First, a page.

Critical thinking rather than blind faith
FFRF awarded Sierra $200 for her essay.
By Sierra Kolodjski
I had attended a Lutheran church since I was born. I had personally identified as agnostic for a long time, despite not believing in God. I finally admitted to myself that I was an atheist when I realized that the only thing that stopped me from doing so was the fear that my church had instilled in me that nonbelievers go to hell. From there, I strengthened my position when examining religion objectively without imputing the personal biases I had from growing up in a Christian family.
Abstractly, it is not reasonable to assume there is a god. There is no reason that an all-powerful god would give us the ability to reason and expect us not to use it, instead having faith, rather than providing proof. In addition, even if there were proof of the existence of the Christian god, I wouldn’t worship that figure because God in the bible condones rape, slavery and murder. Religion isn’t a necessity for morality and can often justify and perpetuate harmful ideas without being questioned. If one is only moral to avoid the wrath of god, that would be a selfish reason to do so.
And then there is the harm in executing the laws of the bible. Eve taking the first bite of the apple is used to justify misogyny, such as the pain of childbirth being seen as women’s punishment for this first sin. There can also be an inordinate emphasis on women’s purity. In my confirmation, I was shown the infamous tape, similar to the chewed gum or crumpled paper analogy. The harmful and dangerous idea directed specifically at women that when you have sex, it decreases your worth. Other arbitrary emphasis on the debatable passages about homosexuality has destroyed many people’s lives.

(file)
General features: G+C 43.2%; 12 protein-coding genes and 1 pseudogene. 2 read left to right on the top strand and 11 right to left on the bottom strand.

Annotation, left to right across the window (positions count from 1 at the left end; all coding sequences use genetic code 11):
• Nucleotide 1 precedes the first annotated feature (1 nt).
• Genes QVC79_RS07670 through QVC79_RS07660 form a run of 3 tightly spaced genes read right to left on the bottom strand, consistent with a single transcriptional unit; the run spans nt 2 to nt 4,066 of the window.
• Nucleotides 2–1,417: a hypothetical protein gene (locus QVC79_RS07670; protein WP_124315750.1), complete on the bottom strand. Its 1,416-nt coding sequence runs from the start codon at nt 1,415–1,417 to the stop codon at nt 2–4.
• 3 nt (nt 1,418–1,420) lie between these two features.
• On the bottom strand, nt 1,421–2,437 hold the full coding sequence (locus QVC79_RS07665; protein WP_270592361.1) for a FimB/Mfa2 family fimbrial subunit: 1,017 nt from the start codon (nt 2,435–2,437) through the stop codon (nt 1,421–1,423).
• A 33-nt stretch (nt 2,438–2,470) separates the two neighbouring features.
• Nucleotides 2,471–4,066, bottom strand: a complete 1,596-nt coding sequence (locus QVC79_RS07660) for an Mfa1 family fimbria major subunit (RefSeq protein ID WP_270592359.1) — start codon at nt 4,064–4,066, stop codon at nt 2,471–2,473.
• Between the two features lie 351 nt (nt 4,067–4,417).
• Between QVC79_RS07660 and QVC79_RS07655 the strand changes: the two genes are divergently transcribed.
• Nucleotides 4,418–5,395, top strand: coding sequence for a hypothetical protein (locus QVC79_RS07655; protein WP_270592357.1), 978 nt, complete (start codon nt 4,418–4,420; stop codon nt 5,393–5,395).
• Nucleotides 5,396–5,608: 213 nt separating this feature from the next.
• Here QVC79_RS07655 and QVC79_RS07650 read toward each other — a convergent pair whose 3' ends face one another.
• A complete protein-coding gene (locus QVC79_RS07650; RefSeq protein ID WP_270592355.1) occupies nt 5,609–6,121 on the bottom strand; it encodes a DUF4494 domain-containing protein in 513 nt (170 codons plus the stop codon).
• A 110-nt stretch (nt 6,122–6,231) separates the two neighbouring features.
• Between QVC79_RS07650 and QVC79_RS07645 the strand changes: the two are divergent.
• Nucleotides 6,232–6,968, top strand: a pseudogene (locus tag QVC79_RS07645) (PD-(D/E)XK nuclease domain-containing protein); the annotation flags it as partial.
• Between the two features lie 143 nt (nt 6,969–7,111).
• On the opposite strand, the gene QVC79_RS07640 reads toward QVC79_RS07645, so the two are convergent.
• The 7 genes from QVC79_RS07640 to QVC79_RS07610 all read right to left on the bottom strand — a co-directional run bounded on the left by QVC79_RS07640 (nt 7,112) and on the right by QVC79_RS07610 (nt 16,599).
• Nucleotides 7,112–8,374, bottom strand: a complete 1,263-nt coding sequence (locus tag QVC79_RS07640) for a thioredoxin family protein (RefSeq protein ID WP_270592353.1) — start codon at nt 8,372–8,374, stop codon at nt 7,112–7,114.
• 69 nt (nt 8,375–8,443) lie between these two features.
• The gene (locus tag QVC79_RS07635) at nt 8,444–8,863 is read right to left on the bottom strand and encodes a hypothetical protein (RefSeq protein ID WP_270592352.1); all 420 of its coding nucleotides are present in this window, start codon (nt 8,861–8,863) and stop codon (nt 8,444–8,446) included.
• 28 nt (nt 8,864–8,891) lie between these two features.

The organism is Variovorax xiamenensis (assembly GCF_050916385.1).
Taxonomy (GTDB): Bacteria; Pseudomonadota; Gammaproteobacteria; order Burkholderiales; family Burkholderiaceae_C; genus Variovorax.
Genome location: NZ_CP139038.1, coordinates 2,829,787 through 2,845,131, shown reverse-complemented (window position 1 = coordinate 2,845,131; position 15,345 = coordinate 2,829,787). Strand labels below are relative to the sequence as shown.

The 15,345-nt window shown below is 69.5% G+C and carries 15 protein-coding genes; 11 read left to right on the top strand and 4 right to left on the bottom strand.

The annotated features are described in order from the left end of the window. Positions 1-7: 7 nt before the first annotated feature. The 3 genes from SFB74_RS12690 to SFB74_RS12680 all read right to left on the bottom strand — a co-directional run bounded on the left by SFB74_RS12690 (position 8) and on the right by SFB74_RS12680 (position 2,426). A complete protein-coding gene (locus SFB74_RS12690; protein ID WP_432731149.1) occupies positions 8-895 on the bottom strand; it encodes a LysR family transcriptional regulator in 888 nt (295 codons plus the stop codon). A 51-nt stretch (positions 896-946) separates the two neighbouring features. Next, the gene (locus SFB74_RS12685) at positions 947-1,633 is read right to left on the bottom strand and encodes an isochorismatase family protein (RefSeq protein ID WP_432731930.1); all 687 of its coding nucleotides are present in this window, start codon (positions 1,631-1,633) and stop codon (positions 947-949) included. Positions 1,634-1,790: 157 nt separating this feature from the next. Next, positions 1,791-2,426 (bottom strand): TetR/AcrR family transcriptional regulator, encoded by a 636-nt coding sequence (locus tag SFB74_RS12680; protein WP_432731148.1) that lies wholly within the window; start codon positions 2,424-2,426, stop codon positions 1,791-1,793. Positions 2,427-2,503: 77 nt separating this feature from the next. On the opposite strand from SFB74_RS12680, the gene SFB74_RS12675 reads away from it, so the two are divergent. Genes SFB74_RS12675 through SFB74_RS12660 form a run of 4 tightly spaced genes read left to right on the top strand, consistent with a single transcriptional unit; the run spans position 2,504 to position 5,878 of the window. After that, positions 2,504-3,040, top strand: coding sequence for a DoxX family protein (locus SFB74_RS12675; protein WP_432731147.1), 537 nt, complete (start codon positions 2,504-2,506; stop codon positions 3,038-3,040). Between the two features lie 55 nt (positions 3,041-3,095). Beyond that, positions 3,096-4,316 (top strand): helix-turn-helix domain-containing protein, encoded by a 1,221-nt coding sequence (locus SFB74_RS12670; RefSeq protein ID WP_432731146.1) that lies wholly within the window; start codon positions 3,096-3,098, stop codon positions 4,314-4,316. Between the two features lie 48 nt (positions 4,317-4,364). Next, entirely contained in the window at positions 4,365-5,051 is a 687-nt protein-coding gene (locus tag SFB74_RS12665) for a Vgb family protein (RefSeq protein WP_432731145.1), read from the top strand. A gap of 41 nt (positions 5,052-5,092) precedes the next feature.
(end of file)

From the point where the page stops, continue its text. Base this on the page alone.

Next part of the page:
Critical thinking is incredibly important for all humans to exercise about all aspects of their life. Most religions try to stifle critical thinking to ensure members blindly follow them in order to maintain control. Everybody should try to examine their ideas objectively and come to their own, reasoned conclusions.
Sierra, 18, is from Oak Grove, Minn., and will be attending University of Wisconsin-River Falls with plans to major in chemistry. She earned her Associates of Art degree while still in high school. She volunteers at a local senior care home and has worked as a bank teller for three years.